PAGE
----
Africa News blog

African business, politics and lifestyle

Betting on Zimbabwe

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ZIMBABWEWith global risk aversion decreasing there has been renewed interest in frontier markets.

They don’t come much more frontier than Zimbabwe, which is where Investec Asset Management is looking to make one of its newest investments – buying into a supermarket chain – and then for other potential opportunities.

Despite the continued political troubles since President Robert Mugabe and old rival Morgan Tsvangirai put together a power sharing government just over a year ago, Zimbabwe’s economy grew last year for the first time after a decade of debilitating decline. Growth was estimated at nearly 5 percent.

Returns on the stock market have been even better, although trading remains thin. The ZSE Industrials Index is more than 160 percent above where it was a year ago if down 20 percent from its high last October).

Should West back Zimbabwe’s government?

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The United Nations has joined Zimbabwe’s power-sharing government in appealing for more than $700 million in humanitarian aid for the ruined country.

But while Western countries may show willing when it comes to emergency aid, they are still reluctant to give money to the government between President Robert Mugabe and Prime Minister Morgan Tsvangirai, his old rival.

Is Zimbabwe’s Gono going?

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The acknowledgement by Zimbabwe’s central bank governor that it raided the private bank accounts of companies and donors to fund President Robert Mugabe’s government during the economic crisis has increased speculation over his fate under the new national unity government.

Central Bank Governor Gideon Gono said the central bank took foreign currency from private accounts to help pay for some $2 billion in loans to state-owned companies and utilities and for power and grain imports. He said the government still had to repay about $1.2 billion, so the bank could repay the money it owes.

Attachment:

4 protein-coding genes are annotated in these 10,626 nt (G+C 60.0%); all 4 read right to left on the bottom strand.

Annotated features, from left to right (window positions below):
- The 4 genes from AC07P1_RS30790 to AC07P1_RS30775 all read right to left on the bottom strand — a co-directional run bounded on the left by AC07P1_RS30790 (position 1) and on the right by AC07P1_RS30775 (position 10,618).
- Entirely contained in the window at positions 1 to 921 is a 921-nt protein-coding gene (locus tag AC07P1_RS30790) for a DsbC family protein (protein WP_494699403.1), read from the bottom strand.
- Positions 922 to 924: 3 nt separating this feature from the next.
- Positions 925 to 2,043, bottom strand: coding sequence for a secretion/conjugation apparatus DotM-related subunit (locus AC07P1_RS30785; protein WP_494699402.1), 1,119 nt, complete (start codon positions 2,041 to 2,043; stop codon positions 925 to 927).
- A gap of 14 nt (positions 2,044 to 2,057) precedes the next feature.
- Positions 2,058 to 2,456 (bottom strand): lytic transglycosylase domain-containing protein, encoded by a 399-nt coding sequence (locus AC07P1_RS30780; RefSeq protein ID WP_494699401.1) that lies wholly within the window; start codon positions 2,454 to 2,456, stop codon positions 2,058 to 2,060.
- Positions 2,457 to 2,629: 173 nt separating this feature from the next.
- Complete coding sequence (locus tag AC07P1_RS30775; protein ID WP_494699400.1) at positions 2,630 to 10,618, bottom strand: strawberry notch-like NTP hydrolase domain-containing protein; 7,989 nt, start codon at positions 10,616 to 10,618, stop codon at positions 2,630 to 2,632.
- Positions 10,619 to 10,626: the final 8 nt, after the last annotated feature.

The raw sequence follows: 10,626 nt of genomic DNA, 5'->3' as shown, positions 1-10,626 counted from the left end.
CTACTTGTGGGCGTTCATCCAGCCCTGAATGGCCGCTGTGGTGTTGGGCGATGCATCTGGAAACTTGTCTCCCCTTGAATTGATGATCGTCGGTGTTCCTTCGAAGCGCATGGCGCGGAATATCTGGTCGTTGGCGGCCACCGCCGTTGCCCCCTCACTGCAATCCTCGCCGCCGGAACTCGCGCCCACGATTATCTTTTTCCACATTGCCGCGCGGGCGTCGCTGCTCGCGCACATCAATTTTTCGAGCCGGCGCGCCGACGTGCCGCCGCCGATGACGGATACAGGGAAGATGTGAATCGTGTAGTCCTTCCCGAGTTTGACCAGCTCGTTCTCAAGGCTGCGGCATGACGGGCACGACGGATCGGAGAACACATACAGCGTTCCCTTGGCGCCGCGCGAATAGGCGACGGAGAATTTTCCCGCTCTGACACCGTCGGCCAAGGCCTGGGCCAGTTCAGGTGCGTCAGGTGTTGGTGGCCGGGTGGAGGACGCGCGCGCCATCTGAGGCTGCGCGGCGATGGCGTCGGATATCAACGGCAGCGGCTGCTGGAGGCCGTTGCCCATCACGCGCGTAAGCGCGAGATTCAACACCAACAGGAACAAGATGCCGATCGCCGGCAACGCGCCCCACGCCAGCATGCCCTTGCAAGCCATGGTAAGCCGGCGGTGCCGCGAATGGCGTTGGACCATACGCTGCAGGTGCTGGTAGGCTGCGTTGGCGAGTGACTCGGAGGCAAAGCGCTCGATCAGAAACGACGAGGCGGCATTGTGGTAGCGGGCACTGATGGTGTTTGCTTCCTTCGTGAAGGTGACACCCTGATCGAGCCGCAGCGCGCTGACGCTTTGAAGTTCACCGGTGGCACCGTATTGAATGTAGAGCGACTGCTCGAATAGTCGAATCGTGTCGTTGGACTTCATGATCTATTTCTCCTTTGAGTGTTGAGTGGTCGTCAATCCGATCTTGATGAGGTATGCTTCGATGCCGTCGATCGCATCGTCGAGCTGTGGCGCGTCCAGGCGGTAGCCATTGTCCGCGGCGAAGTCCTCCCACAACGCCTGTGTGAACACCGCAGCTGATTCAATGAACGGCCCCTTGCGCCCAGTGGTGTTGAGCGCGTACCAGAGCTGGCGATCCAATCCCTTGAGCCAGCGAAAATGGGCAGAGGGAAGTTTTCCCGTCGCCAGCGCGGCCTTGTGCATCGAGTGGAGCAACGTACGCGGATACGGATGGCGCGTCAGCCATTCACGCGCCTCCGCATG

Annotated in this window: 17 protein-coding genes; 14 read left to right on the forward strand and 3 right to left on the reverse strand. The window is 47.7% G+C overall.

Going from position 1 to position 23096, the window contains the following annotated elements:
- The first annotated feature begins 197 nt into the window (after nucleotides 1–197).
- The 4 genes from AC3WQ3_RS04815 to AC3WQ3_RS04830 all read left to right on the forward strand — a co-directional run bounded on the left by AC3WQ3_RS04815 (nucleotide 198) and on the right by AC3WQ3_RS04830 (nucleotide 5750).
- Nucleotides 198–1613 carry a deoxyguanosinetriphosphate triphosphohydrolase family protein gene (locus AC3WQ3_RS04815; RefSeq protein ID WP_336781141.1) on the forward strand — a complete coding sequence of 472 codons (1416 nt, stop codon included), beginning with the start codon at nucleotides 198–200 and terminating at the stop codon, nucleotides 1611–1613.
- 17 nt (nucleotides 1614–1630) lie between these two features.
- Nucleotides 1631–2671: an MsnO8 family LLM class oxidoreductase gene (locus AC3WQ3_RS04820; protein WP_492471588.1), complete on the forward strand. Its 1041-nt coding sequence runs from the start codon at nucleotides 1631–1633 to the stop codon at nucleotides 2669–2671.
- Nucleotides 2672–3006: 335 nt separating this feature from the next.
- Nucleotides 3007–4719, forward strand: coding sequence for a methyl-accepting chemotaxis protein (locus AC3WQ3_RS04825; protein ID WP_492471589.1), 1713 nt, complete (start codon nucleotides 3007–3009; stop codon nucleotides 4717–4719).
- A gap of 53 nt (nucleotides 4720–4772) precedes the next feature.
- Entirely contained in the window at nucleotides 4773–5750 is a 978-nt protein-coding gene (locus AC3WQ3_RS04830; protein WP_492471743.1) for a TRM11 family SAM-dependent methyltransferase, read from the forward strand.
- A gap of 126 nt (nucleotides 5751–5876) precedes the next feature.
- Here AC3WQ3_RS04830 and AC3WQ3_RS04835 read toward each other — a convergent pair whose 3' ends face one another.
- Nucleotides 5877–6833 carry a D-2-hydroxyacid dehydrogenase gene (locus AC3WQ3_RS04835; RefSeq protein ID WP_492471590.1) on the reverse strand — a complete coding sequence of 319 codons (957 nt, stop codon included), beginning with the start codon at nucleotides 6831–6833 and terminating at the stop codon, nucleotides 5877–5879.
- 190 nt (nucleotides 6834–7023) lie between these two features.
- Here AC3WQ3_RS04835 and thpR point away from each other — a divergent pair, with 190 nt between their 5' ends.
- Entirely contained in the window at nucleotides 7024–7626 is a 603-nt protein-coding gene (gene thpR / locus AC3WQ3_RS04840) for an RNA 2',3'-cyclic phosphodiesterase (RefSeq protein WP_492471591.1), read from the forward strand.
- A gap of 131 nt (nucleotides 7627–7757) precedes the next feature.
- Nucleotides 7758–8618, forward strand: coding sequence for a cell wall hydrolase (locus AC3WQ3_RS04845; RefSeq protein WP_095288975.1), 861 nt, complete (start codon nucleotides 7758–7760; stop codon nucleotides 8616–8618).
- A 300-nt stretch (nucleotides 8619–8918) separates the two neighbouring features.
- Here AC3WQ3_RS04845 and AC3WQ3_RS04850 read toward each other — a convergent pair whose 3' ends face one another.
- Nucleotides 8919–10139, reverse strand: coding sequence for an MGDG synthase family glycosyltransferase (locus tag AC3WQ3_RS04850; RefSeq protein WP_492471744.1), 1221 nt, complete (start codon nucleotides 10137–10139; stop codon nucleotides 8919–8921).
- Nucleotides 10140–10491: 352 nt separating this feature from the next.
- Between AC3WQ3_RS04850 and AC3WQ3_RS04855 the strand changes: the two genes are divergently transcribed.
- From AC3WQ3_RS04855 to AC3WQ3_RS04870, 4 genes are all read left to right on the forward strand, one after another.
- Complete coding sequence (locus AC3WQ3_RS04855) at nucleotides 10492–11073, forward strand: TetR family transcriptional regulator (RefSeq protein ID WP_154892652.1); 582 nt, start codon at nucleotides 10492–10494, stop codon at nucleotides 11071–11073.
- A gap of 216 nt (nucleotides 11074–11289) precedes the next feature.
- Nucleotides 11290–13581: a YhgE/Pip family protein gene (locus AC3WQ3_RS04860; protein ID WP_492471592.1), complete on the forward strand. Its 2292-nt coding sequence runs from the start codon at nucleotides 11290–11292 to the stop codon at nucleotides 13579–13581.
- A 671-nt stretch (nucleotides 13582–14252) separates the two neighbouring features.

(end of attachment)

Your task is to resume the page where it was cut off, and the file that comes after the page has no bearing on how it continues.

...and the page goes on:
Sign of change in Zimbabwe?

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President Robert Mugabe joined the mourning for Prime Minister Morgan Tsvangirai’s wife on Tuesday and called on Zimbabweans to end violence and support his old rival to help rebuild the country.

The death of Susan Tsvangirai in a road crash in which her husband was also injured has, at least on the surface, brought about a show of unity between Zimbabwe’s bitterest foes that might never have looked possible.

Will Zimbabwe power-share work?

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Zimbabwe’s opposition leader Morgan Tsvangirai became the new prime minister on Wednesday, sworn in by President Robert Mugabe — his old political rival.

Tsvangirai vowed to rescue the stricken economy and called on the international community to help salvage the economy of Zimbabwe where unemployment is above 90 percent, prices double every day and half the 12 million population need food aid.

from Global News Journal:

Crunch time for Zimbabwe

Southern African leaders have decided at a summit that Zimbabwe should form a unity government next month but the opposition said it was disappointed with the outcome, raising doubts over chances for ending the crisis.